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Dead AL811H modded with HV glitch resistor + fuse

Discussion in 'Amateur Radio Amplifiers' started by W0OPW, Sep 17, 2021.

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  1. W0OPW

    W0OPW Ham Member QRZ Page

    I worked on an dead AL811H for a friend and was surprised to see a blown 1 amp 250v fuse in the HV line, in front of a glitch resistor.
    Surprised because the whole idea of the glitch resistor was to absorb any HV spikes and to fall on the knife, so to speak, and thereby save other more valuable components.
    So why the fuse? A fuse would have been the first thing one would think of instead of a resistor when the idea came about some years ago.
    In this case, there's now a component whose only task is to save the glitch resistor.
    So, we now have three ways of stuffing the fire: fuse, glitch resistor, or both. But something's redundant here.
    The amp now works fine with a a new fuse, but I'm suspicious.
     
  2. G0JUR

    G0JUR Ham Member QRZ Page

    glitch resistor to limit current, fuse to open hv line during flash over, thats my understanding of it.
    Of course I could be wrong.
     
  3. N3RYB

    N3RYB Premium Subscriber QRZ Page

    I'd be more concerned about why the fuse blew rather than it being there to start with. Does it have 811a tubes in it? (See other threads regarding stuffing 572b's in them if so). I'd worry about it flashing over again.

    Regarding the fuse protecting the glitch resistor, it's sure easier to replace the fuse than replace the glitch resistor.
     
  4. WB2WIK

    WB2WIK Platinum Subscriber Platinum Subscriber QRZ Page

    A 250V fuse in a 1600V line is a poor idea, though.

    The reason fuses have a "voltage" rating (and not just a current rating) is for the fuse to function normally and safely, it shouldn't be used in series with a conductor carrying a potential voltage above its rating: The fusing element can break (as it's supposed to with overload) and then simply arc from one contact to the other, allowing current to flow even after the element breaks.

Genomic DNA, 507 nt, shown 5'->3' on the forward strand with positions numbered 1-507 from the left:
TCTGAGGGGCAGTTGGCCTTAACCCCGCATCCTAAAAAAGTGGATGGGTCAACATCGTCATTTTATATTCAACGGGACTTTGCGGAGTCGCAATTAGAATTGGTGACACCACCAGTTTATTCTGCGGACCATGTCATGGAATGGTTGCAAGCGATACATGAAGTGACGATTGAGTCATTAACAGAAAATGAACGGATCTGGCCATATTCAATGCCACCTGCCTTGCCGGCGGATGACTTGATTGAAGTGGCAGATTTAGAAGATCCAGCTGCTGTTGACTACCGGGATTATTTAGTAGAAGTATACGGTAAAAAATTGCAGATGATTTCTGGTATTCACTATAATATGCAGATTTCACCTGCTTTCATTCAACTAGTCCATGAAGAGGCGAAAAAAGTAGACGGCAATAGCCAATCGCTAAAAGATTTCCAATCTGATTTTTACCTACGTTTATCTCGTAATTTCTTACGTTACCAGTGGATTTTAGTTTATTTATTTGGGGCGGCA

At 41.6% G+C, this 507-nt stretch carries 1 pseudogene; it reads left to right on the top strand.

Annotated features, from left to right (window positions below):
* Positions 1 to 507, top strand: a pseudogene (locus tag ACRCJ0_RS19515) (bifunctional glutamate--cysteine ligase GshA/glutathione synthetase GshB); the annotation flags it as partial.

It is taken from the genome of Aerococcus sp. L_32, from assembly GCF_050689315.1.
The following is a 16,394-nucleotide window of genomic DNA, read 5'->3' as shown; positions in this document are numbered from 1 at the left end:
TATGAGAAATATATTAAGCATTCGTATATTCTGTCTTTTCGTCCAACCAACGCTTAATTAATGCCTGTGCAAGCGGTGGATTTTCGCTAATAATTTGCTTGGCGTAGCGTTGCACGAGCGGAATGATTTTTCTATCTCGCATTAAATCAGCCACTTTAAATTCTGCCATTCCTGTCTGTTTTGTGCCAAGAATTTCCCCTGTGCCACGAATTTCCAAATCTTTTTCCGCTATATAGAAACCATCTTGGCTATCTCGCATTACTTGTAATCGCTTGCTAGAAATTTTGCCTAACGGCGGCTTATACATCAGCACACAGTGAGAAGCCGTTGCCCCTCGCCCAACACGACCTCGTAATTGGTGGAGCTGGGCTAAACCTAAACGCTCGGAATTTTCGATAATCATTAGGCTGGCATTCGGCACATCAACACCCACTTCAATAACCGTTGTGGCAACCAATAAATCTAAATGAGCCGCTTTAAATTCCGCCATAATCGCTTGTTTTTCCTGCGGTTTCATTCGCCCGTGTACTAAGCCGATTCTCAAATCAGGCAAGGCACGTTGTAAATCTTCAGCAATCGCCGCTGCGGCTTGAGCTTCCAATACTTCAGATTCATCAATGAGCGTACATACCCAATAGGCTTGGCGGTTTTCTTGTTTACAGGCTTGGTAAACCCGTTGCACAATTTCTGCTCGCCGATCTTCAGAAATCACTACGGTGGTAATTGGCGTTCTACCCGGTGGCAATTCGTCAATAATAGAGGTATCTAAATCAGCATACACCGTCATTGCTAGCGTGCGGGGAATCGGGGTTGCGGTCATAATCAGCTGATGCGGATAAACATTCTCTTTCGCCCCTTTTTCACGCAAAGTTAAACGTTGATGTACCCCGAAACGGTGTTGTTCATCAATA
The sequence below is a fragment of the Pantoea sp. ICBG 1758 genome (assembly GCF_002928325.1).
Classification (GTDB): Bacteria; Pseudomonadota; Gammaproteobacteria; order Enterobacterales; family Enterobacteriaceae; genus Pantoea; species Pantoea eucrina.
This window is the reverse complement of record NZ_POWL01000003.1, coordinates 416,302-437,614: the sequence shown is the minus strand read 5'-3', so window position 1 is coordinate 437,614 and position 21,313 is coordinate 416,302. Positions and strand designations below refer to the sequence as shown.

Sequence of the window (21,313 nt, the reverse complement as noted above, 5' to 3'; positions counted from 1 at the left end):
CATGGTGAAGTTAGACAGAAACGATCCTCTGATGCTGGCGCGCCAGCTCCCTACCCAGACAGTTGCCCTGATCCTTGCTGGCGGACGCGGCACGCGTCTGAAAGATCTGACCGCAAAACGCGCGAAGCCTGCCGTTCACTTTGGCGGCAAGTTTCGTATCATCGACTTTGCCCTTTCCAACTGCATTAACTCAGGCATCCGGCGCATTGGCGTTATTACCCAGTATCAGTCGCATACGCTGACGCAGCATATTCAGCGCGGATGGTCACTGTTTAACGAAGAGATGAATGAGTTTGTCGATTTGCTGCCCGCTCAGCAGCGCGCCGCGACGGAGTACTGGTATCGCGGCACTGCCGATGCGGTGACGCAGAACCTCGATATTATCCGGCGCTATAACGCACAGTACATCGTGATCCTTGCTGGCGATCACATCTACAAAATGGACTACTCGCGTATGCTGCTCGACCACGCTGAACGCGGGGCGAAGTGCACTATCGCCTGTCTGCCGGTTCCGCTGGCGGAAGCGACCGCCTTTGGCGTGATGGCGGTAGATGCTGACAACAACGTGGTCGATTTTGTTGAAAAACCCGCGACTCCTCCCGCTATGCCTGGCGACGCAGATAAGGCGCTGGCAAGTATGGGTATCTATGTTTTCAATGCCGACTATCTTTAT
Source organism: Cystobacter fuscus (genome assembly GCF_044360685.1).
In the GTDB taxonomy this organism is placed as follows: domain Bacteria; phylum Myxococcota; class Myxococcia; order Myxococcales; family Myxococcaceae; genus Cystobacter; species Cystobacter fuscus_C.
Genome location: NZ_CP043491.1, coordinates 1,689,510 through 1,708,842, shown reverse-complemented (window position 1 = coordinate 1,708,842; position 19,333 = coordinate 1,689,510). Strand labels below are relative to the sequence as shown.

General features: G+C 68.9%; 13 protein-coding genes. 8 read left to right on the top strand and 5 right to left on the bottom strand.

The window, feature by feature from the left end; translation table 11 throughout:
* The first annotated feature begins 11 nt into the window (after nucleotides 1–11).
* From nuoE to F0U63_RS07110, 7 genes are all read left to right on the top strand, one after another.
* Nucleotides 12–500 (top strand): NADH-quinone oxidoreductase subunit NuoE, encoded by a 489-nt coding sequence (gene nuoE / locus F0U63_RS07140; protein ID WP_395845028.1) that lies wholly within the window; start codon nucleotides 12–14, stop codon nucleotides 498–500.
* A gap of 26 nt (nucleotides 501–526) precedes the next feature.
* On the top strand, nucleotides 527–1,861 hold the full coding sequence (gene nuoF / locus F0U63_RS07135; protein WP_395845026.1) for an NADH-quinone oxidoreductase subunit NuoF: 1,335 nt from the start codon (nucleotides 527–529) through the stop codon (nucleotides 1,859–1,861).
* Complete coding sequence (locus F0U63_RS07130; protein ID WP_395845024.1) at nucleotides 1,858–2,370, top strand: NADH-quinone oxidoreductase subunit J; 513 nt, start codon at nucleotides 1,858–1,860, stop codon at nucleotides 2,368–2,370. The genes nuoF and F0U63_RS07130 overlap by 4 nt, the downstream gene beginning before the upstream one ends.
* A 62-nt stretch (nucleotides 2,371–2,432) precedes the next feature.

There are high voltage fuses available for such applications.
     
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  5. GM3SEK

    GM3SEK Ham Member QRZ Page

    Exactly right. It needs both the resistor and the fuse, because they operate on different timescales and each fills in for the weakness of the other.

    A fuse provides a permanent shutdown; but until it has actually blown and the arc has been quenched, a fuse provides almost no current limiting at all. A lot of damage can be done in those few milliseconds. For the resistor, it's almost the exact opposite: the resistor provides instantaneous current limiting, but it can't hold out forever... which is why it also needs the fuse.

    Agreed that a 250VAC rated fuse is being used far outside its guaranteed ratings. For a small PA, the right kind of 250V fuse will probably work... but it depends how happy you are with "probably".

    73 from Ian GM3SEK
     
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  6. W0OPW

    W0OPW Ham Member QRZ Page

    It doesn't sound like the glitch resistor never comes into play. As I stated above, the fuse seems to be protecting the resistor.
     
  7. G0JUR

    G0JUR Ham Member QRZ Page

    Yes it is, the resistor is limiting the massive surge of current that occurs during flashover destroying most of the amplifier in the process.
    Both are needed.
     
    GM3SEK likes this.
  8. WB2WIK

    WB2WIK Platinum Subscriber Platinum Subscriber QRZ Page

    I'll be the contrarian.

    First, the glitch resistor protects against "ion arcs" (a phrase Eimac used a lot, especially when Bill Orr was writing the material) which are common in lots of tubes but don't represent a short circuit. The resistor absorbs the arc energy, doesn't self-destruct but limits the energy available for the internal tube arc and protects everything. Usually, an amp with a proper glitch resistor can do this lots of times and the operator wouldn't even know it was happening.

    Second, I don't really see the need for a fuse in the B+ line when one in the B- line that's very close to ground potential can accomplish the same thing while using a common, ordinary and cheap fuse that can be mounted in a panel fuseholder for easy replacement. Henry amps almost all had this, labeled as a "cathode fuse."
     
    W0OPW likes this.

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